After three years in which Mrs May has grappled almost daily with the challenge of sealing an exit deal with the EU, her resignation is widely thought to increase the likelihood of a no-deal Brexit, not least because she was in effect forced from office by Eurosceptics in her own Conservative party.

But in the shorter term, the UK could still be headed for one more extension to the formal Article 50 exit procedure, which would delay Brexit beyond the now scheduled date of October 31.

Given that the EU insists that no other exit treaty can be negotiated, Mrs Mays deeply unpopular deal still cannot be written off. It could yet outlive her turbulent premiership.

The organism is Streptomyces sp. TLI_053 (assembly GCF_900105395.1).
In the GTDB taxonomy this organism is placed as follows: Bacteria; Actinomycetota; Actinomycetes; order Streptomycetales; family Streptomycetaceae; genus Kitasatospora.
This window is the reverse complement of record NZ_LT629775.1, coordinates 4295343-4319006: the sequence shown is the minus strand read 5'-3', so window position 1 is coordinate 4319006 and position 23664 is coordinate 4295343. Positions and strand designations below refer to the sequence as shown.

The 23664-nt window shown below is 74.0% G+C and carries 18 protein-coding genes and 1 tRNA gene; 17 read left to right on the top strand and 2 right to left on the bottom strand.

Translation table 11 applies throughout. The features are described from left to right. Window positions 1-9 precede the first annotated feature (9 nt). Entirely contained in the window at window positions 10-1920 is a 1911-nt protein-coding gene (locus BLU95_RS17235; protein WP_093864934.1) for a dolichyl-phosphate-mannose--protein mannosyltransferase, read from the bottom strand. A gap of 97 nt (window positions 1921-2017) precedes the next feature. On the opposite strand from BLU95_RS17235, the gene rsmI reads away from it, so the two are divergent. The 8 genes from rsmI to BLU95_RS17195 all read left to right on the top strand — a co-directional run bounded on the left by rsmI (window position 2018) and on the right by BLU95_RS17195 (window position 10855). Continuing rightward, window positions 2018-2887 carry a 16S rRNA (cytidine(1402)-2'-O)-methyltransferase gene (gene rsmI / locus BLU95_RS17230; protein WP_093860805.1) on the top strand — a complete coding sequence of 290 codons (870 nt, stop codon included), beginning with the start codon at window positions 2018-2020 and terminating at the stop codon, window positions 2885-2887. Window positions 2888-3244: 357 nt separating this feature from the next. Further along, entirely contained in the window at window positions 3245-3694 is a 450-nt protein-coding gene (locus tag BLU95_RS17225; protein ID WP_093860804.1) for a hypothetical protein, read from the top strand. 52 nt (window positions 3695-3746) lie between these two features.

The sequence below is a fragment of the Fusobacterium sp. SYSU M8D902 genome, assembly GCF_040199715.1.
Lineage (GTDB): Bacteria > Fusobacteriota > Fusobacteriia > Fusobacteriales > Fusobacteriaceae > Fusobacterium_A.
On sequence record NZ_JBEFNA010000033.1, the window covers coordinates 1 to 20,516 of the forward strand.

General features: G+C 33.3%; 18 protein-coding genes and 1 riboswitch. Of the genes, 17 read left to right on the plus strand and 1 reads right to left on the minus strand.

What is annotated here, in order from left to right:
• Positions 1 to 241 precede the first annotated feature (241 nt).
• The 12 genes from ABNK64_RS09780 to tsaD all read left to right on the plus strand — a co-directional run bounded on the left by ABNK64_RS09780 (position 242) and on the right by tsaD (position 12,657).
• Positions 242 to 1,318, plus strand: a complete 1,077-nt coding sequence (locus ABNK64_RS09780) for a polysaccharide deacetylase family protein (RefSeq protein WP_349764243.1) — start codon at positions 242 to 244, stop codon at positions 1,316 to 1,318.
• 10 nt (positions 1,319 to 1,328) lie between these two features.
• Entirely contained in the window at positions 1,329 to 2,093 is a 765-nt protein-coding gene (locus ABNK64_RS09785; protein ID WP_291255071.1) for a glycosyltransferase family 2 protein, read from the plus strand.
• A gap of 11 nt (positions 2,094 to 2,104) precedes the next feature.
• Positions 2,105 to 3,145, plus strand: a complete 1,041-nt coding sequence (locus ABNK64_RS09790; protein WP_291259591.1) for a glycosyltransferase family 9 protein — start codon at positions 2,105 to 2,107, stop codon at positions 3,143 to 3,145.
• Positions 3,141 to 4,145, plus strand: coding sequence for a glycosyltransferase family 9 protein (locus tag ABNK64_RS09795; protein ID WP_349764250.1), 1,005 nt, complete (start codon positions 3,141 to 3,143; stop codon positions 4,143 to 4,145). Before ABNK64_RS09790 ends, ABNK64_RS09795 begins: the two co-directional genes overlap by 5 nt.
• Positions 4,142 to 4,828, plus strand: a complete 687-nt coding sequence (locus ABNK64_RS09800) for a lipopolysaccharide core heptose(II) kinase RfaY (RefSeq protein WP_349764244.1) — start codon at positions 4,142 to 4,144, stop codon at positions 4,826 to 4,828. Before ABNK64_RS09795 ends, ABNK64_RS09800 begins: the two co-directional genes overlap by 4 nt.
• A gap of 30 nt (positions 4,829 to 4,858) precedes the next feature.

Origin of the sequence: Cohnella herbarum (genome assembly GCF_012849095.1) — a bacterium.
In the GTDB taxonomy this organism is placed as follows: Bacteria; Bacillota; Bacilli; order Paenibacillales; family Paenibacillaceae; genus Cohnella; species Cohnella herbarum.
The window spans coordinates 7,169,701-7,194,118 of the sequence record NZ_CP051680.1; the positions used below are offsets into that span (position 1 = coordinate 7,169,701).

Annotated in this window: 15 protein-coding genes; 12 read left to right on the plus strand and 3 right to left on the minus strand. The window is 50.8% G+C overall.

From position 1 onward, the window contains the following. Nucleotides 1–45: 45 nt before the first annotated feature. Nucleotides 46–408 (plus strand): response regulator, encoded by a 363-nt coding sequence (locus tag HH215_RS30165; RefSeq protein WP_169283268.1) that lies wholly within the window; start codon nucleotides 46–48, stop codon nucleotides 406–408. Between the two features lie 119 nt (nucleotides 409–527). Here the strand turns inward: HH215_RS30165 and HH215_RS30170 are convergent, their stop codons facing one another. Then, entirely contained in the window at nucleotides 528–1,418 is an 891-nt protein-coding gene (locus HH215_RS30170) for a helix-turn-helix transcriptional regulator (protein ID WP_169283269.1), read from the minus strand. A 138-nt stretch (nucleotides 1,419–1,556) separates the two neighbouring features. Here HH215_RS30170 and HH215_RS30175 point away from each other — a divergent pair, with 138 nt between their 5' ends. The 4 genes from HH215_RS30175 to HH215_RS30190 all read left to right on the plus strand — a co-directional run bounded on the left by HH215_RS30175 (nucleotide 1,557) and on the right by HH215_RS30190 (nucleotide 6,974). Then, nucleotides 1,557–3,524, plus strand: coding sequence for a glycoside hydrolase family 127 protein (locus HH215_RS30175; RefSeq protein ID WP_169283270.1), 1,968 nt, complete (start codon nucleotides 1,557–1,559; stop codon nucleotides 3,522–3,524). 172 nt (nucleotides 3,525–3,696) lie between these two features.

None of the MPs standing to replace Mrs May wants either to reverse the Brexit decision or to hold a second referendum.

The eventual victor would have to appeal to the 100,000 Tory activists who choose between the final two candidates. An overwhelming majority of those activists are committed to either a hard Brexit  along the lines of the EUs trade agreement with Canada  or a no-deal exit.

But Ken Clarke, the Europhile former Tory chancellor, issued a note of caution on yesterday morning. He said many Brexiters in his party seem to imagine that the party will now unite behind the [leadership candidate] that most resembles [the Brexit party leader] Nigel Farage.

He added: “I dont think it’s going to be like that.”